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Range rover: Be nature-positive

RAnge rover june 30
If more people were nature-positive then we wouldn’t find empties in our Whistler parks.

On Monday I arrived at Alpha Lake Park in the early morning hours to work on a burdock patch I’ve been winnowing down for a few years. As I moved to dig some up at the edge of the parking lot, I noticed a pile of empty cans, drink bottles and wrappers that had clearly been ejected from a car the previous evening and left to who knows what ends. While I stared, others passed them by not noticing or, if they did, looking away.

As usual, my immediate thoughts pinballed between wondering who does things like this and why, to what’s wrong with people in general and why it’s still happening in Whistler despite all the messaging to the contrary? Our parks—and other parts of the valley—fill with garbage daily in the summer, and there are hundreds of piles like this to contend with. Though most are left by visitors with no skin in the local game, some is the doing of locals who have no qualms over tossing a beer can in the bush. In either case, this inexplicable selfishness and entitlement is nature-negative thinking: it’s no big deal, it’s a parking lot, I couldn’t find a garbage can, someone else will clean it up.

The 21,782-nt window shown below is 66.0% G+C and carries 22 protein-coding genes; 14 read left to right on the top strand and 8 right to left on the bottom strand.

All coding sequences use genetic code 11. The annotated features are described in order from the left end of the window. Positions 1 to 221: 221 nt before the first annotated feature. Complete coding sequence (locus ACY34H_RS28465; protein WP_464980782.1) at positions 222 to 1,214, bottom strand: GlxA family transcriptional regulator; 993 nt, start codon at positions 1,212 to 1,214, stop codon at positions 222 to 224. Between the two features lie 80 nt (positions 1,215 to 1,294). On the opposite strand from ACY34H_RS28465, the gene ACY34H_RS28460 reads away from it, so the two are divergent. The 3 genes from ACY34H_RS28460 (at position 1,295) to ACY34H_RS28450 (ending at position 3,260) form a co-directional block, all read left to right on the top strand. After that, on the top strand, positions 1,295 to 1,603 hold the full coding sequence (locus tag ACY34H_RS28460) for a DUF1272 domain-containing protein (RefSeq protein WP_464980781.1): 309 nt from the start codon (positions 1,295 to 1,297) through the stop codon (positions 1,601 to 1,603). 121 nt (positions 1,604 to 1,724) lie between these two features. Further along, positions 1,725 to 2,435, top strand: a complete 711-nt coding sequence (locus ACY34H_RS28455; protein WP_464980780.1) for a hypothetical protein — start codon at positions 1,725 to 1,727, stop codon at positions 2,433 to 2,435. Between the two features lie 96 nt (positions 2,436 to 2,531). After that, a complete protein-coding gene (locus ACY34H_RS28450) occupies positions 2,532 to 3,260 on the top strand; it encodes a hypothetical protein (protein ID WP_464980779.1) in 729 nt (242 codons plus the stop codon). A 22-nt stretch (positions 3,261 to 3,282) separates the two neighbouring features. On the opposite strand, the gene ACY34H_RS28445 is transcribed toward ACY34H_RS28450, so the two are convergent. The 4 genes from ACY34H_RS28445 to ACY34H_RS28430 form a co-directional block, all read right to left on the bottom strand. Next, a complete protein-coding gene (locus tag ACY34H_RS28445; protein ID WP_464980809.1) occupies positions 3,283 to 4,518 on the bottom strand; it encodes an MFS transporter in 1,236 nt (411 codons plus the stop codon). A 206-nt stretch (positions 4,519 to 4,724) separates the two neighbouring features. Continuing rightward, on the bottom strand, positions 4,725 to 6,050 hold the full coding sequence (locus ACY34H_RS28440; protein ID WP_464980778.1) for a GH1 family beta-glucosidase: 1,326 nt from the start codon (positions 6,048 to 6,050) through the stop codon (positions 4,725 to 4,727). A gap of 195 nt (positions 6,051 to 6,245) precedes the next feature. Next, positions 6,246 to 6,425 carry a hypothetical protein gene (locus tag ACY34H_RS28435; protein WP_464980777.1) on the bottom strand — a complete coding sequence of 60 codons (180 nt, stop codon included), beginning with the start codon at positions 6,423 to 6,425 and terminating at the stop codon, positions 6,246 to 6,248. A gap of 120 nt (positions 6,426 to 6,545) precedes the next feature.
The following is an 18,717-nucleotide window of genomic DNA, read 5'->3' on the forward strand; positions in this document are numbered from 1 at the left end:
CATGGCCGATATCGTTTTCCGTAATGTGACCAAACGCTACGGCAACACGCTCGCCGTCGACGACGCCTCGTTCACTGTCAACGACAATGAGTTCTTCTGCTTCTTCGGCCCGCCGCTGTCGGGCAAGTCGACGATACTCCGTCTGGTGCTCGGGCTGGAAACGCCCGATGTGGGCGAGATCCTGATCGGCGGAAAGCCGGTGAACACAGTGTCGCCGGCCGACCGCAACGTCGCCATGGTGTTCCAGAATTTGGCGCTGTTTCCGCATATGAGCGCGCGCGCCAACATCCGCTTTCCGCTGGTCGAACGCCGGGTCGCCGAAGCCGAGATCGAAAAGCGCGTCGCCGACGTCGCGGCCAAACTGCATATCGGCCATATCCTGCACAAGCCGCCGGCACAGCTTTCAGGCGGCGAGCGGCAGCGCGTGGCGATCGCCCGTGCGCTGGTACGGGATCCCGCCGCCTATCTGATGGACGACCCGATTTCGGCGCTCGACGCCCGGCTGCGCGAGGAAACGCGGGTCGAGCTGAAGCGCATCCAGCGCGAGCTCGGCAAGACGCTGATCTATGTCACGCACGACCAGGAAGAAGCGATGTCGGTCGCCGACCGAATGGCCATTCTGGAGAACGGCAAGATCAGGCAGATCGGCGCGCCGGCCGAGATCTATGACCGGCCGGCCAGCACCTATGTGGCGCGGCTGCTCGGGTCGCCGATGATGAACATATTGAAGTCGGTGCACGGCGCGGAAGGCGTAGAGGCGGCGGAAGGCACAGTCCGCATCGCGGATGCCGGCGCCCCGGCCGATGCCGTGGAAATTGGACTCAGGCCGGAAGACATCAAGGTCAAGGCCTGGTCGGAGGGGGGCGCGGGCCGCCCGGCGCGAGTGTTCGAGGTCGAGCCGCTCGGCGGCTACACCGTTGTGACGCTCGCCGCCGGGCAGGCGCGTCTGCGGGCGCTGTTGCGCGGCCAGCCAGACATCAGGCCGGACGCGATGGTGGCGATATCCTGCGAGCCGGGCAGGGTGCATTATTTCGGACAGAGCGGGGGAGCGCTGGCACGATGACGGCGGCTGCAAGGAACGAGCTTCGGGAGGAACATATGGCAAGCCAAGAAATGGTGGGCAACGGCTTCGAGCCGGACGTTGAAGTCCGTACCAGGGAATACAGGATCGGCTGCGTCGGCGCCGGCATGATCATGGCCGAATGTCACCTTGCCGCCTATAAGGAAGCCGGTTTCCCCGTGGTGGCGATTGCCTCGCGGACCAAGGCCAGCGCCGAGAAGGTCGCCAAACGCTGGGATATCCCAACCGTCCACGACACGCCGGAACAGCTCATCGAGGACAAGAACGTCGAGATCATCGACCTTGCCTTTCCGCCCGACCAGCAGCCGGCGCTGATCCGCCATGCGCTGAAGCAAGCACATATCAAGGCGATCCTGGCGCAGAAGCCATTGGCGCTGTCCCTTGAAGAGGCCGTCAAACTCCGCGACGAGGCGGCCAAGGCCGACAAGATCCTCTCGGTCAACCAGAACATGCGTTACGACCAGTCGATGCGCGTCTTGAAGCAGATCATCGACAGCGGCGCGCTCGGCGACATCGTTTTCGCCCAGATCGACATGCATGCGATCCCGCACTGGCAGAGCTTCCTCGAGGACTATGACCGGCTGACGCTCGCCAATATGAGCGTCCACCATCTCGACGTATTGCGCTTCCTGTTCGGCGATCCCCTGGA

Our collective thinking, of course, should be the exact opposite: we should all want—no, need—to find a garbage receptacle no matter what. Whether we’re in a hurry or can’t see one in our field of view, securing trash should always be job one—even if we have to take it home: I am responsible for this; I cannot despoil the environment or harm wildlife. It’s a directive that should be kneaded into our psyches from an early age and baked into our consciousness. Keeping our home free from trash would then translate to keeping others’ homes trash free, which would scale upward from local, to regional, national and global consciousness on the environment in general. If we were more nature-positive in our outlook around something so basic, then every other human endeavour would flow in a similar direction.

Such a psychological shift could be a real game-changer when it comes to tackling the big crises of our times, climate change and biodiversity loss. It could be even bigger in heading off Brobdingnagian environmental problems in the first place. Such was the thinking on May 28 this year when Allish Campbell, Canada’s Ambassador to the EU, joined the WWF European Policy Office in organizing an online presentation of a consensus position paper authored by 12 ENGOs: A Nature-Positive World: The Global Goal for Nature

The event featured scientific and international experts exploring the study’s core idea—a nature-positive world. The paper called for a set of actions based on Earth-systems science. For the sake of typical human-goal setting and institutions that have been overwhelmed by the biodiversity crisis in much the same way as we’ve all been overwhelmed by the climate crisis, it set out a simple, concrete global target that aims to bend the curve on species loss and extinction such that the trend is reversed to a level of zero-net-loss by 2030. The discussion was led by the paper’s lead authors: Canada’s Harvey Locke, chair of the IUCN WCPA Beyond the Aichi Targets Task Force at Yellowstone to Yukon Conservation Initiative in Banff, and Johan Rokström, Director of the Potsdam Institute for Climate Impact Research and Professor in Earth System Science at the University of Potsdam. They were joined by Marco Lambertini, Director General of WWF International. The main takeaways: